Wheeeeee!!!! We continue to go upside down this week with “upward facing tree” pose – that is the literal translation of adho muka vrksana, but we’ll just call it “handstand.”
Prepare for this pose with last week’s practice – working on headless headstand will help you open the hamstrings, extend the spine, activate the core, open and align the shoulder girdle, and figure out how to get your hips above your shoulders while finding balance upside down. All of these actions are important for handstand as well.
We begin with a block between the shoulder blades to release and open tense muscles in this area. Photos don’t really do this pose justice, and it is best practiced with a teacher the first few times. Nonetheless, here is the verbal description for those of you who have practiced with me in the past: place the block the long way on the mat, lie down on it with the bottom edge around the bra line, and the top edge just catching the bottom of your skull. Be sure that your neck is not pressing into the block – the block provides a slight traction on the neck to lengthen it. Give yourself a big hug with your arms, and then open into “cactus arms,” being sure to keep the elbows higher from the ground than the backs of the wrists. Check in with your lower back, which may try to arch in compensation for tight muscles around the mid-spine area. Remain here for several breaths, until you feel some release. To get off the block, press one elbow into the floor, then roll to the side, remove the block, lie back down and savor the relief! 🙂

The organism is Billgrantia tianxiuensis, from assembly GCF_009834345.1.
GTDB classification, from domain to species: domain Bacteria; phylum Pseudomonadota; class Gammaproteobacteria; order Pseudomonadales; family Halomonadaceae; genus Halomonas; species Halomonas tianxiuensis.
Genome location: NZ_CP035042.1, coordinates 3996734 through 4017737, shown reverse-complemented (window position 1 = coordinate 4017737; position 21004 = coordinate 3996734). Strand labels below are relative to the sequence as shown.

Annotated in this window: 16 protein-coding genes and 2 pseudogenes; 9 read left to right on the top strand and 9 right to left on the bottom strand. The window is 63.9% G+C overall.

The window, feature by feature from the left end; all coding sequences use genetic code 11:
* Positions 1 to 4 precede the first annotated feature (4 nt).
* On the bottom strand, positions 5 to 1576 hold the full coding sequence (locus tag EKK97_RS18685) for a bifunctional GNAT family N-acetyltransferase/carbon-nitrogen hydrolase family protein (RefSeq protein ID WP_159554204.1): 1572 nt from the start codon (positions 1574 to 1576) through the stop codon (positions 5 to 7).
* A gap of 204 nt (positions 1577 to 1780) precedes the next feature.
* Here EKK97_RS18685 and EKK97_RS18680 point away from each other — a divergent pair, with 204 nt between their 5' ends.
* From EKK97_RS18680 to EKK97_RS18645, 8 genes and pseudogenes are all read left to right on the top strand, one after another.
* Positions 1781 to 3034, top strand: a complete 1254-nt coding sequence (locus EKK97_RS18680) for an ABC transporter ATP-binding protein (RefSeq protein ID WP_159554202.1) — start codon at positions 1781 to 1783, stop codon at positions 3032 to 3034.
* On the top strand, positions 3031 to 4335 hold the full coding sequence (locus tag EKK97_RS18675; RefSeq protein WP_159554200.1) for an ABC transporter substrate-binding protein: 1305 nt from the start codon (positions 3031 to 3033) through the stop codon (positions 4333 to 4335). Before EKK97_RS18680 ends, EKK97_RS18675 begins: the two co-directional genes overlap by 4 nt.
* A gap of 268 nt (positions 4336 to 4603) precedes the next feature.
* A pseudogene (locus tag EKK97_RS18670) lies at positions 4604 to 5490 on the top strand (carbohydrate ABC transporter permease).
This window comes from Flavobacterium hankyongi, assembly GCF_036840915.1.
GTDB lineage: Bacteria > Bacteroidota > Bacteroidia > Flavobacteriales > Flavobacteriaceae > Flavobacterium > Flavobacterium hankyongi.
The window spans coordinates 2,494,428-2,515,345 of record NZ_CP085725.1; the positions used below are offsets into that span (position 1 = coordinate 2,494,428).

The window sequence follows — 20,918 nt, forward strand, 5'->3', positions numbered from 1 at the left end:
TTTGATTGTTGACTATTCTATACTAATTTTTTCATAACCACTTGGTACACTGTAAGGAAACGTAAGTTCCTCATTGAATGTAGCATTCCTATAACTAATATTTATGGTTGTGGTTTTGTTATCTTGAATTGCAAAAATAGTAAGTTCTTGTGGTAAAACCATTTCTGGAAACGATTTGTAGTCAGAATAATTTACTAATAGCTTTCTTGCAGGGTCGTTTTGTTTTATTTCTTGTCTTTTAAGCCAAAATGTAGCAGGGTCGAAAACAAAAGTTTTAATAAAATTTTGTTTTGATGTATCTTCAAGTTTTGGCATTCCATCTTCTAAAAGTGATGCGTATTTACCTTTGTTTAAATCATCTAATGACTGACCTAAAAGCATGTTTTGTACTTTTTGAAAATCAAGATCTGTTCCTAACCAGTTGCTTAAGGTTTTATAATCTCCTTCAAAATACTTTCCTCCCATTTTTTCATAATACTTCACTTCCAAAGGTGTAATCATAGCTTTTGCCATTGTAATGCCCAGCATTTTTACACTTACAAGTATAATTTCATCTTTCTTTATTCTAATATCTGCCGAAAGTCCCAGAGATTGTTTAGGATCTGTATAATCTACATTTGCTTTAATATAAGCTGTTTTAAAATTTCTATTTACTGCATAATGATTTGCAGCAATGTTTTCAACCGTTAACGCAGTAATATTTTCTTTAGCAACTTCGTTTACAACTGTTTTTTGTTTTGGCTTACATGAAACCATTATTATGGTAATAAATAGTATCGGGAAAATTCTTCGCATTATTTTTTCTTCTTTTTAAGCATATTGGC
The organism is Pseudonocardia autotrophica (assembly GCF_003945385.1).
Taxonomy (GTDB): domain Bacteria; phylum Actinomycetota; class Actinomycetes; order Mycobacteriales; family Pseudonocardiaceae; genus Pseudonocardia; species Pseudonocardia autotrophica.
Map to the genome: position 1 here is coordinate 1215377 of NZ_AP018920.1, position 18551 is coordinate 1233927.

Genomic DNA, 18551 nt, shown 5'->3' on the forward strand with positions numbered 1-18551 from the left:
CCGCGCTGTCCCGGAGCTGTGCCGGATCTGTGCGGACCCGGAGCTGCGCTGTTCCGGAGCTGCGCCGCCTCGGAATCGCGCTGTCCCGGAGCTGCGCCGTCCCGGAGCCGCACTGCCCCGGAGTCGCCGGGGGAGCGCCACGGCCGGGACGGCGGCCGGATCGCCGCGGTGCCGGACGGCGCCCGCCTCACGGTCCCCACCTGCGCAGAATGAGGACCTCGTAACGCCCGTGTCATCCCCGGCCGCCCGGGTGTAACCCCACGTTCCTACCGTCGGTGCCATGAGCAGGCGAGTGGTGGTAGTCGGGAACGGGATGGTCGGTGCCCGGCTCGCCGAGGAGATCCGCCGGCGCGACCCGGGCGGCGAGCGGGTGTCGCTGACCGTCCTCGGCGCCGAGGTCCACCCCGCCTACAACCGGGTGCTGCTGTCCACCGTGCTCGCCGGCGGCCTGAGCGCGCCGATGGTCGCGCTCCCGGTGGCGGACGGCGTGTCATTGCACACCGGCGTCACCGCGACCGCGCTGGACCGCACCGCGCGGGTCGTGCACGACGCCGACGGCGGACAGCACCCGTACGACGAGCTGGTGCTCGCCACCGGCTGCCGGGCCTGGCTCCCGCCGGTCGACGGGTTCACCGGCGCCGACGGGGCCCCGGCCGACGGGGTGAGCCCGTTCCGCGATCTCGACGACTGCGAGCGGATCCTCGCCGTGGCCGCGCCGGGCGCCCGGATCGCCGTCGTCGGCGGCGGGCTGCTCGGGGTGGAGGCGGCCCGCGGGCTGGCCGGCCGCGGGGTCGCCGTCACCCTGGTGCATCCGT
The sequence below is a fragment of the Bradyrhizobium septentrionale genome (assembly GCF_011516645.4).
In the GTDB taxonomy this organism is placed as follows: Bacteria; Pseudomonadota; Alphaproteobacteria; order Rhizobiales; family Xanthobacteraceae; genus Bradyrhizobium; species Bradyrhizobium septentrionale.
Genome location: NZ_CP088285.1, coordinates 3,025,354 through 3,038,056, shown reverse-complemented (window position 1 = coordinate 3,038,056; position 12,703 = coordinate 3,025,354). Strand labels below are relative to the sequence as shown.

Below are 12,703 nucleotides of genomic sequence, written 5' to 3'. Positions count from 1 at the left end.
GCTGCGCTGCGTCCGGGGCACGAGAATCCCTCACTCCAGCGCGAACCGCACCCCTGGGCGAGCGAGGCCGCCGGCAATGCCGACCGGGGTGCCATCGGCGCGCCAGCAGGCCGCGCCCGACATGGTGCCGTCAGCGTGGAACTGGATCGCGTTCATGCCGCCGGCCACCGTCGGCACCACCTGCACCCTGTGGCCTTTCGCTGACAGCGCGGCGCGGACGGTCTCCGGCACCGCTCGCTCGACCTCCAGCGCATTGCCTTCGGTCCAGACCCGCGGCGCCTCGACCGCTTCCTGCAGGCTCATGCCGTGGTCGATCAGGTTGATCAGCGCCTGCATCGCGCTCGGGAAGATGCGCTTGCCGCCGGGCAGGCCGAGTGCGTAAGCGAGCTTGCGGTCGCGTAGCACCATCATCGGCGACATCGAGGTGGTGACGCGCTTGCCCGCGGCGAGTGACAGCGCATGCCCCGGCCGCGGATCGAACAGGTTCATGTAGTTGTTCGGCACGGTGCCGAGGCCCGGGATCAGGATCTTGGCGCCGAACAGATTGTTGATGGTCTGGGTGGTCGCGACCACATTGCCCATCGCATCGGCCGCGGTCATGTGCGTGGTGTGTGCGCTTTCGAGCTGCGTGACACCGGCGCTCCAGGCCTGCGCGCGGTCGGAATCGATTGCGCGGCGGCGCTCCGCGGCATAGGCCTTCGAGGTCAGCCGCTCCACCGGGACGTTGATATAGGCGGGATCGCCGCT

Next is three-legged downward facing dog. From downward facing dog pose, step the feet together, then transfer the weight onto only one leg, while lifting the other leg straight up. Be mindful of keeping the hips aligned at first, and bending the knee of the uplifted leg only once you have found a solid and grounded three-legged dog pose. When you do bend the knee, lift it up high and twist one hip above the other, but be sure to keep your shoulders even and the weight even in both hands – that is the most challenging part. This is a twist of the spine, so be sure to practice it that way.
Move into forearm plank and then half-dog, with fingers interlaced and elbows no more than shoulder width apart (very important!).
Practice headless headstand next.
Next, face away from the wall, place your hands down as for down dog, then walk your legs up the wall behind you until they are above the hips, knees bent. Begin to walk the legs down to hip level and straighten the legs until you form an upside down L shape. Note that this is a very demanding pose, so be sure to work your way up to it in several sessions, if need be.
Finally, if you feel ready for the main event, face the wall, then place your hands about a foot away from the wall in downward facing dog position. Lift one leg up, keeping it straight with the toe pointing at the ground, while the standing leg may bend a little to allow you to spring up. Push with the bent standing leg, pull the inner thigh of the uplifted leg up and hold yourself upside down with a very strong core. The arms remain straight, with the intention of external rotation. Hips move over the shoulders, and it’s totally OK to hit the wall with your leg until you begin to find balance!
Finish with some gentle supine twists and viparita karani/legs up the wall pose.
Happy going upside down! 🙂